Bringing someone with dementia on a cruise takes careful planning, and flexibility. The same things that people enjoy about travel -- new sights, unexpected experiences and a change from the routine -- can be overwhelming for someone with dementia. People with the disease find comfort in the familiar, so the challenge is to create a safe environment in an unfamiliar setting. Still, taking a trip can also have benefits, letting the cognitively impaired feel connected with family and the outside world. Here's what you need to know about planning a cruise for a family member with dementia.
Check with the cruise line before booking the trip. Some may require a doctor's note saying it's OK for the patient to travel. And consider a cruise designed for dementia patients, like those offered through Elite Cruises and Vacations.
Before planning a trip, though, also check with your doctor. It's important to be realistic about the passenger's condition. Someone in stage 6 or 7 dementia, which the Alzheimer's Association describes as severe cognitive decline, is too advanced to safely make the trip, experts say.
In addition, the Alzheimer's Association says that patients should not travel if they have:
You'll need to take the same precautions that you would take with a 3- to 5-year-old, advises Dr. Josepha A. Cheong, Professor of Psychiatry and Neurology at University of Florida College of Medicine in Gainesville. Indeed, no one with dementia should travel by themselves. Taking a trip requires careful planning and communication. It's important to tell the patient what to expect, and to review the trip several times before leaving.
Consider traveling with more than one family member or companion. Or, if you can afford it, bring along a caregiver. Looking after a dementia patient is a 24-hour job, so it helps to have help. It's also necessary to adjust expectations. This vacation is going to be different from trips taken when the patient was healthy.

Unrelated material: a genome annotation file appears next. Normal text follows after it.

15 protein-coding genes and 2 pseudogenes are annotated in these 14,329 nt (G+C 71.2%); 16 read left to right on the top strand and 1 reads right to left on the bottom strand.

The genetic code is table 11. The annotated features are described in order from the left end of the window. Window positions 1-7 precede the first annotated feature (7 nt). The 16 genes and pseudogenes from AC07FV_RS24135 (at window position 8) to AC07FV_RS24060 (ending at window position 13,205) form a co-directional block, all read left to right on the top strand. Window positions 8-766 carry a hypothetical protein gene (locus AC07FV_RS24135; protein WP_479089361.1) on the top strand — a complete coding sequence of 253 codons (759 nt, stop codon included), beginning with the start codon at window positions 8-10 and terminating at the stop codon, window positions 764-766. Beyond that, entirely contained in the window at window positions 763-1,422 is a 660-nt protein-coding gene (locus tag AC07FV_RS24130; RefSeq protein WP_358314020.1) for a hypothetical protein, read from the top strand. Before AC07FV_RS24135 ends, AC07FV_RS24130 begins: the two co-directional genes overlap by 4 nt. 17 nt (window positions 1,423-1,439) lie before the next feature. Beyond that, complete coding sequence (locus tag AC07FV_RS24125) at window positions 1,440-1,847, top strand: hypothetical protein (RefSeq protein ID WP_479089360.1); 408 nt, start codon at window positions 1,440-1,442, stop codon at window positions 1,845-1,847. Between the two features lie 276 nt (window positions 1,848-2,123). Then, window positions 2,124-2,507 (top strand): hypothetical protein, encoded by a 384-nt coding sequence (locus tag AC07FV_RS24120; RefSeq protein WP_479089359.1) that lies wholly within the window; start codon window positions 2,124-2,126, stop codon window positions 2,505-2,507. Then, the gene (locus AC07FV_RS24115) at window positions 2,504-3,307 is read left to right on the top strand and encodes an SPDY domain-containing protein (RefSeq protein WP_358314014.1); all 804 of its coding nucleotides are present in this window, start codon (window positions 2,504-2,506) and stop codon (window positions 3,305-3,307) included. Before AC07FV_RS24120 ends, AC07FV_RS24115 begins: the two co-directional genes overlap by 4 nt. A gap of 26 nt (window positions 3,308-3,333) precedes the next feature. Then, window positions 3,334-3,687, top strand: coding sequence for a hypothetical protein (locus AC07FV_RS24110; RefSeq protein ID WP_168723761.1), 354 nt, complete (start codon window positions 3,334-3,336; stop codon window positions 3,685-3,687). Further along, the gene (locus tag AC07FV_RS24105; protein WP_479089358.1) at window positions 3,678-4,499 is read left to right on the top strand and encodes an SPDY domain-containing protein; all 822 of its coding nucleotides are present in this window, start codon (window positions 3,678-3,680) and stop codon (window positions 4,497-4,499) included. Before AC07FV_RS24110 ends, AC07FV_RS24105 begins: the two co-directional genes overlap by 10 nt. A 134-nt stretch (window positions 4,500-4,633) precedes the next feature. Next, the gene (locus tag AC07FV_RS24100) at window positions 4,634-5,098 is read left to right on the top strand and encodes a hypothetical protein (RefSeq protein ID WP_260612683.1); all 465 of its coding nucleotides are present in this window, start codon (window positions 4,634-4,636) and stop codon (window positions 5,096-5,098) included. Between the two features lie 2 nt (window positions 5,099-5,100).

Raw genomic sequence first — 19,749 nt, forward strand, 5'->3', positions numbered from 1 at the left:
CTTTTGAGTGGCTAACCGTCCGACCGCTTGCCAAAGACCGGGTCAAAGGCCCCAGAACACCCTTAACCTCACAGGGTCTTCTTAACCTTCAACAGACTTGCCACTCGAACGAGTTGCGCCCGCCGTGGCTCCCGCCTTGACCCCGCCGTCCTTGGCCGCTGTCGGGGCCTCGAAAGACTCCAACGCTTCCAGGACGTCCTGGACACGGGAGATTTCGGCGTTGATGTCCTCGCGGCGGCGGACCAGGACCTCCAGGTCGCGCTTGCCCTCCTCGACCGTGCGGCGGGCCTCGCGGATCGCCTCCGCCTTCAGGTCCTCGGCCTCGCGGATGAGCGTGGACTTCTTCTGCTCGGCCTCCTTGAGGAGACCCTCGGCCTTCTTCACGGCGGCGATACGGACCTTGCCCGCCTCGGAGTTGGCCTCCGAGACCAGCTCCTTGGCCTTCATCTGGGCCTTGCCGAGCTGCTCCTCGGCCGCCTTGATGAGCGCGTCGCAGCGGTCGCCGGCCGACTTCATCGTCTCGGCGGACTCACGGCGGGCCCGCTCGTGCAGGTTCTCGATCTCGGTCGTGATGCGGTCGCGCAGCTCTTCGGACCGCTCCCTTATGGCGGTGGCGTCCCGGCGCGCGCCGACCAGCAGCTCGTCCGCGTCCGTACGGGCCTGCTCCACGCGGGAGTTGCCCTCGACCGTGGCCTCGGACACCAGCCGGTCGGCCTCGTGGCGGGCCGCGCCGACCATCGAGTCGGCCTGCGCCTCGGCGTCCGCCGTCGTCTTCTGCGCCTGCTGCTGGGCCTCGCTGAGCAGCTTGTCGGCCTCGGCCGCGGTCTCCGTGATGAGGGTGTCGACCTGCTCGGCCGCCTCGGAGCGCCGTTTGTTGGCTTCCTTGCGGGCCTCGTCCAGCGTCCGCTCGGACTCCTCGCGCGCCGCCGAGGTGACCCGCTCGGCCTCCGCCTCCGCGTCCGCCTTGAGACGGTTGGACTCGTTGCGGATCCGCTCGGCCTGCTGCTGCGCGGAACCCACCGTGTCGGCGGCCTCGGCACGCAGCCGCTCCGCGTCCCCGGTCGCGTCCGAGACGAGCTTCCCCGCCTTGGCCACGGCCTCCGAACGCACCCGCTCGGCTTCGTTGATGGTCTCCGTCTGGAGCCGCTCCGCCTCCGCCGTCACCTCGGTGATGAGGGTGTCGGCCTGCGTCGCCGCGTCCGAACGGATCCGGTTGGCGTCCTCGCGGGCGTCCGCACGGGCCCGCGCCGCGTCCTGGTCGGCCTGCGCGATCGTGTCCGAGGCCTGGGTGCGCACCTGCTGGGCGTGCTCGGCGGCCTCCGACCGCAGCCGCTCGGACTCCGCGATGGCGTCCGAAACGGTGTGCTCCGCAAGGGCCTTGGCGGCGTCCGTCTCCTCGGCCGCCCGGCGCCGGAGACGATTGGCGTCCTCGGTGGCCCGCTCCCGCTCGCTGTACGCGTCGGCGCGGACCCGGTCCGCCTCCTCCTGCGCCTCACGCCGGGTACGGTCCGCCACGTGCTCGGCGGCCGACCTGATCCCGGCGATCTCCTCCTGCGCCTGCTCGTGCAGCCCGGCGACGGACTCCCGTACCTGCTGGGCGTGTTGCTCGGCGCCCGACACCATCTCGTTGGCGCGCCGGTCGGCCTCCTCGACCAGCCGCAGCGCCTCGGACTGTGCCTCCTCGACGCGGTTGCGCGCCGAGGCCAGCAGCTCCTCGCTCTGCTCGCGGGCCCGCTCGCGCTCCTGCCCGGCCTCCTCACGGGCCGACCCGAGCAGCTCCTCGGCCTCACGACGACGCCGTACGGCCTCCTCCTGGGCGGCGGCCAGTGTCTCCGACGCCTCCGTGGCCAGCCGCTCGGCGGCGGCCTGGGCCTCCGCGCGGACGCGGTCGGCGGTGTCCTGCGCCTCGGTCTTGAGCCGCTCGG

Finally, choose your ship carefully. Even healthy people can be overwhelmed by a large ship, so it's probably best to consider a smaller one. Select a stateroom close to elevators, and carefully study deck plans, so you have a good idea of the layout.
Every step of the trip should be carefully considered. Take the shortest route available and avoid layovers and tight connections. Try to get seats that minimize interaction with others, and put the patient in a window or middle seat with the caregiver on the outside so the patient can't easily get up and wander around the plane.
Print out boarding passes and schedules, and have the caregiver -- not the patient -- carry them. Also have the patient wear an identification tag around their neck, with all flight and contact info. Tell the airline beforehand about the patient's condition, and make sure it's added to the flight record.
If you'll be flying through a large airport, consider requesting a wheelchair escort so you won't have to worry about navigating long concourses. Likewise, tell the TSA officer about the disease when you approach security, and have a doctor's note describing the patient's condition.
Check all your luggage, but be sure to take a carry-on with snacks, all medicines and an extra set of clothing in case of toileting accidents. Indeed, try to limit the patient's liquid intake for the same reason. Check with your doctor to see if it's appropriate to give the patient a mild tranquilizer before the flight.
The biggest challenge for many dementia patients is wandering, so you must monitor your patient constantly. Have them wear identification with their name and cabin number. Some caregivers bring a door alarm in case the patient decides to leave the room.
Make sure the cabin steward and waiters know about the patient's condition. Also, ask the maitre d' for a smaller table to limit the patient's interaction with other passengers. Still, you can't expect the staff to be caregivers; they are not trained to work with dementia patients, and you'll have to take the lead. Keep in mind that if the patient does wander and becomes a danger to himself, or others, you may be asked to leave the cruise at the next port.
Watch your loved one carefully. Many families on a cruise discover that their relative has learned to mask their disease in familiar surroundings, and are surprised to see how poorly they function in a new setting.
While onboard, try to establish a daily routine, having breakfast at the same place and time. You'll also want to make your cabin comfortable by bringing familiar objects from home. Be flexible, and willing to drop plans at a moment's notice. If the patient is tired or overly confused, you might have to skip an evening show, or gala dinner, and opt for a quiet dinner in your cabin.
As for shore excursions, ask questions and read reviews. It may be best to limit them to bus tours and other simple outings. Make sure to leave plenty of time to return to the ship before its scheduled departure.
For information about cruising with a different medical condition, see our articles on:
Updated August 02, 2018